Employers Can Protect Selves From Liability : Harassment: Definitions remain murky, but written policies can limit a firm's potential responsibility, authorities say.

Irvine attorney Cisca Stellhorn, who is defending an employer against charges of sexual harassment, watched the Senate hearings on Supreme Court nominee Clarence Thomas with much interest.

Fortunately for her client, Thomas was confirmed in spite of Anita Faye Hill's testimony.

"The fact that (Thomas) was confirmed is going to hurt women making allegations," said Stellhorn, who has represented both sides in sexual harassment cases. "(Hill) had some pretty substantial allegations--although there were inconsistencies--and they confirmed him anyway. From an employer's standpoint, that is probably good."

The Senate's confirmation of Thomas set no legal precedent, but it did fix a perception in people's minds.

However, because they were mired in politics, the hearings did little to clear up the definition of sexual harassment, Stellhorn said. That lingering murkiness, along with increased public awareness, means that employers still have their work cut out in protecting themselves from liability.

Insurance coverage for sexual harassment cases is expensive, and attorneys' fees can escalate to $20,000 before the case even gets to court--a cost the company will not recover, according to Stellhorn. She said she has heard of awards to victims of up to $60,000.

An employer's potential liability, Stellhorn said, depends on how often an employee was harassed, whether other employees have similar complaints and whether the company has procedures in place for handling harassment claims.

An informal survey this week of 10 of Orange County's largest employers found that all had written policies on sexual harassment. But some companies take a more assertive approach than others in dealing with the harassment problem.

Several companies distribute sexual harassment policies as part of employee and supervisor handbooks. Bergen Brunswig Corp., the Orange-based distributor of pharmaceuticals and movie videos, goes further than that. When the company hears rumors of a problem, it will seek out the alleged harassers and their victims.

Jerry Gutman, vice president of human resources for Bergen Brunswig, said he almost always hears of problem situations informally before a formal harassment complaint is filed.

"People aren't forced to come forward, but we want them to know we're here if they change their minds," Gutman said. "Often a woman is reluctant to come forward for fear that her career will be at an end or her life will be made miserable."

Occasionally, someone from his department has discussed the problem with the alleged harasser before a formal complaint is filed.

"It makes business sense, and it also makes sense from an ethical, personal viewpoint," Gutman said. "When an employee leaves or transfers (because of sexually harassment), everyone loses."

Those companies interviewed said they do not expect that Anita Hill's allegations will result in an increase in harassment complaints.

But Rick Hilles, a senior vice president for human resources at Allergan Inc. in Irvine, said he thinks that victims may now be more willing to confront the harassers directly and immediately.

"The hearings raised awareness, and more women may know now about their rights to complain," he said. "I hope one of the things that came out of the hearings is the importance of timeliness."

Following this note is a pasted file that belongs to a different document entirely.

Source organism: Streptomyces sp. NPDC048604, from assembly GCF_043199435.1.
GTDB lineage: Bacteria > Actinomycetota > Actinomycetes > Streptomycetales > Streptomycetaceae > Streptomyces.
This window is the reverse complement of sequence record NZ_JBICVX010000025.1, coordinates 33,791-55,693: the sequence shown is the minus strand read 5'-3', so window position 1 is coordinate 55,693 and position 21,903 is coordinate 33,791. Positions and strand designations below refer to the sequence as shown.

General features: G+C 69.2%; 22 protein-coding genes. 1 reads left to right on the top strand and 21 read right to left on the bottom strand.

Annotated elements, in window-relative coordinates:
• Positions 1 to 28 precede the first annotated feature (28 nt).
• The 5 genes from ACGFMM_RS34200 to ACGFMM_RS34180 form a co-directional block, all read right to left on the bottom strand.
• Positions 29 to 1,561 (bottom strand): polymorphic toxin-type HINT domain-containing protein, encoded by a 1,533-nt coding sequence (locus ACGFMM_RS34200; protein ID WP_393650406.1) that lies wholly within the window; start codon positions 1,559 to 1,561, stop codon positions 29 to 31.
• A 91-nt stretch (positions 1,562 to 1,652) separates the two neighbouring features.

The statute of limitations on sexual harassment complaints is generally one year, Stellhorn said, but can be extended if another claim is involved, such as a workers' compensation claim.

Perhaps because it is hard to define, written policies tend to describe sexual harassment in vague terms or not at all. An exception is the employees' handbook at Carl Karcher Enterprises Inc. in Anaheim, which states that company policy prohibits unwelcome "sex-oriented verbal 'kidding,' 'teasing' or 'jokes'; subtle pressure for sexual activity; physical contact such as patting, pinching or brushing against another's body, or demand for sexual favors."

Written policies generally give employees a choice about whom to contact with a complaint--usually a supervisor or someone in the human resources department. Some policies urge employees to first confront the harasser, and if that doesn't work, to make a formal complaint shortly after any problem has begun. The Karcher policy urges employees to speak to a supervisor within five days of any incident. Policies generally promise confidential investigations of problems.

Stellhorn recommends that even small companies protect themselves by establishing a written policy on sexual harassment. And employers should keep their eyes and ears open.

"If you feel somebody's language is inappropriate, I think you have to bring them in, call them on the carpet," she said. "Tell them, 'As long as you work for me, these are the criteria.' "

Ways to Discourage Sexual Harassment

Provide periodic training for all employees, specifying the types of behavior the company considers unacceptable.

Encourage employees to speak out when they feel somebody's language or actions are inappropriate.

Treat every complaint seriously. Don't brush aside a complaint because the accused doesn't seem like the type of person who would do such a thing.

Make sure supervisors are aware that the company won't tolerate sexual harassment.

Have a written policy on sexual harassment and a formal procedure for handling complaints.

Give employees a choice of people to whom to report harassment problems.

Sources: Cisca Stellhorn, attorney; Jerry Gutman, vice president of human resources, Bergen Brunswig; and Mark Krouse, director of human resources, Fluor Daniel.

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